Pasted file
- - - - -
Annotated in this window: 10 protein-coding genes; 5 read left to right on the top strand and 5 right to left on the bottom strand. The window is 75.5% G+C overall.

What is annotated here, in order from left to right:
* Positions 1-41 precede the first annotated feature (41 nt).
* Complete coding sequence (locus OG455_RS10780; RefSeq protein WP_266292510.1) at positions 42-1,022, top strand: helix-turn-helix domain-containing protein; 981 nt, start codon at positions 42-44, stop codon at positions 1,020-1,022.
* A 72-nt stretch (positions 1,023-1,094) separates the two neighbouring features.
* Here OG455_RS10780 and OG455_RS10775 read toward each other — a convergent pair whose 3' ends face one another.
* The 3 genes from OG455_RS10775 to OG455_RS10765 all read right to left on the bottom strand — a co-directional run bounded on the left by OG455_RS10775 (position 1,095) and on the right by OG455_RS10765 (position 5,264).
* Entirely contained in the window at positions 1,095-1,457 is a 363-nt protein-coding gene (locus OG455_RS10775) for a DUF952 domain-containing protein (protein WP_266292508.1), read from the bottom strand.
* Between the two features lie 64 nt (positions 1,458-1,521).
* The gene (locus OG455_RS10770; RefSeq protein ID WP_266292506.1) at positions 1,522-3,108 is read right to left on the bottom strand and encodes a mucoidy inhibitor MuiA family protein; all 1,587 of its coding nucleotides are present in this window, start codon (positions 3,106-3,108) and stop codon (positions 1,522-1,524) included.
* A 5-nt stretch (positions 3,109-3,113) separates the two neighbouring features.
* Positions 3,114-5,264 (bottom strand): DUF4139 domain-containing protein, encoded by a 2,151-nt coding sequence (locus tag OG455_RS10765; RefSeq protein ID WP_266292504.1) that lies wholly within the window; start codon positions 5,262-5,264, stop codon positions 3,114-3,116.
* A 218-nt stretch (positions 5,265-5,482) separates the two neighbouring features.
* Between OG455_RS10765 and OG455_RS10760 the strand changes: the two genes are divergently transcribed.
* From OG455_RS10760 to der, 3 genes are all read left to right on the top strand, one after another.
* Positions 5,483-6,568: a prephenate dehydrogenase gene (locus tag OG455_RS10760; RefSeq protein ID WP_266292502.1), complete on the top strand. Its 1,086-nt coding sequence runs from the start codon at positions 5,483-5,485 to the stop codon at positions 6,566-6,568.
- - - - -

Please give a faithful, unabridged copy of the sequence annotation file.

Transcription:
Annotated in this window: 10 protein-coding genes; 5 read left to right on the top strand and 5 right to left on the bottom strand. The window is 75.5% G+C overall.

What is annotated here, in order from left to right:
* Positions 1-41 precede the first annotated feature (41 nt).
* Complete coding sequence (locus OG455_RS10780; RefSeq protein WP_266292510.1) at positions 42-1,022, top strand: helix-turn-helix domain-containing protein; 981 nt, start codon at positions 42-44, stop codon at positions 1,020-1,022.
* A 72-nt stretch (positions 1,023-1,094) separates the two neighbouring features.
* Here OG455_RS10780 and OG455_RS10775 read toward each other — a convergent pair whose 3' ends face one another.
* The 3 genes from OG455_RS10775 to OG455_RS10765 all read right to left on the bottom strand — a co-directional run bounded on the left by OG455_RS10775 (position 1,095) and on the right by OG455_RS10765 (position 5,264).
* Entirely contained in the window at positions 1,095-1,457 is a 363-nt protein-coding gene (locus OG455_RS10775) for a DUF952 domain-containing protein (protein WP_266292508.1), read from the bottom strand.
* Between the two features lie 64 nt (positions 1,458-1,521).
* The gene (locus OG455_RS10770; RefSeq protein ID WP_266292506.1) at positions 1,522-3,108 is read right to left on the bottom strand and encodes a mucoidy inhibitor MuiA family protein; all 1,587 of its coding nucleotides are present in this window, start codon (positions 3,106-3,108) and stop codon (positions 1,522-1,524) included.
* A 5-nt stretch (positions 3,109-3,113) separates the two neighbouring features.
* Positions 3,114-5,264 (bottom strand): DUF4139 domain-containing protein, encoded by a 2,151-nt coding sequence (locus tag OG455_RS10765; RefSeq protein ID WP_266292504.1) that lies wholly within the window; start codon positions 5,262-5,264, stop codon positions 3,114-3,116.
* A 218-nt stretch (positions 5,265-5,482) separates the two neighbouring features.
* Between OG455_RS10765 and OG455_RS10760 the strand changes: the two genes are divergently transcribed.
* From OG455_RS10760 to der, 3 genes are all read left to right on the top strand, one after another.
* Positions 5,483-6,568: a prephenate dehydrogenase gene (locus tag OG455_RS10760; RefSeq protein ID WP_266292502.1), complete on the top strand. Its 1,086-nt coding sequence runs from the start codon at positions 5,483-5,485 to the stop codon at positions 6,566-6,568.